What makes design thinking different, untrivial, and so interesting?

Quite recently, I’ve had an interesting albeit short exchange about why design thinking is the shizz for me. As I’m a bit of a flowery speaker/writer, I knew I wouldn’t have been able to cram my answer into 280 characters, so I wrote this instead, #sorrynotsorry!

Well then, why do I think that design thinking is „different, untrivial, and so interesting”?



It was such a revelation to me when I finally understood that the approach I was taught and that I was so proud of applying („oh, I know how you feel”) was actually sympathy, not empathy! This heavy focus on humans, on other people, and on seeing things through their eyes made me realize that it’s a necessary and fundamental element of not only problem solving, but life! If you don’t know what others are going through, how can you even try to help them?


Switching this point of view, learning more about empathy and the feelings of others, makes us more aware of how the world works, how other humans behave, what they want exactly and why they want it. But more importantly, it allows us to understand the underlying reasons for their behaviors and needs. Sometimes we might not be aware of why we feel and want something, and only by this understanding can anyone design anything for anyone. This seed, this level of very often subconscious feeling, is what connects us.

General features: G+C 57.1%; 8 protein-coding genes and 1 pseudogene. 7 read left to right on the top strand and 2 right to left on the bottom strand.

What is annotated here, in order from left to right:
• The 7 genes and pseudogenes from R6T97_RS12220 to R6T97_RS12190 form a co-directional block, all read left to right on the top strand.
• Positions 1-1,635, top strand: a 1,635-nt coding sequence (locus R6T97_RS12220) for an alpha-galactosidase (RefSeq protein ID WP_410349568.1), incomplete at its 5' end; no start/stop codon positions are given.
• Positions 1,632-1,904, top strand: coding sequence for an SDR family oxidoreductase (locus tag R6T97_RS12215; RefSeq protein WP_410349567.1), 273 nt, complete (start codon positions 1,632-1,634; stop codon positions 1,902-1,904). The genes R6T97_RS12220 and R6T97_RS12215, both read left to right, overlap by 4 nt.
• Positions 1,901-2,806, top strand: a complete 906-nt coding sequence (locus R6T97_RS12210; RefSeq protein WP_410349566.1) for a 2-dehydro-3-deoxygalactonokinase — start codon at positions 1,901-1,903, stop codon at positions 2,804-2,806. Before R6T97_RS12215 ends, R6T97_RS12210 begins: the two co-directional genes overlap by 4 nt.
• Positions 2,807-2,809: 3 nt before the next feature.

One of my favorite examples of empathy used by design thinking is the Embrace Warmer, a small sleeping bag for newborn babies. It was developed for families in Nepal to make sure that babies born in villages can survive. It was only possible to get rid of false hypotheses by living the life of the people. No, it wasn’t possible to design something from the Silicone Valley offices (and actually, there were previous failed attempts of that sort), but it was only when the designers traveled to Nepal, lived with the families, learned their ways and conditions they were living in. Just then, they were able to figure out what would help the kids. Because they used empathy to feel like Nepalese people, they were able to invent something that catered exactly to their needs.



One of the fundamental mindsets that design thinking is based on is the understanding of failure. It might not be a shock for some younger audience, but it took a while for me to accept that failure is a part of a natural order of things! I was brought up in a generation (and society) that favored success and pressured kids to achieve it without stumbling along the way. Talk about trauma for life, haha! Instead of accepting failures and learning from them, I was many times scared to get a bad grade or even start something fearing it would make me less significant and „perfect.” Side note: thanks to my parents, who were logical and loving enough to accept me as I was!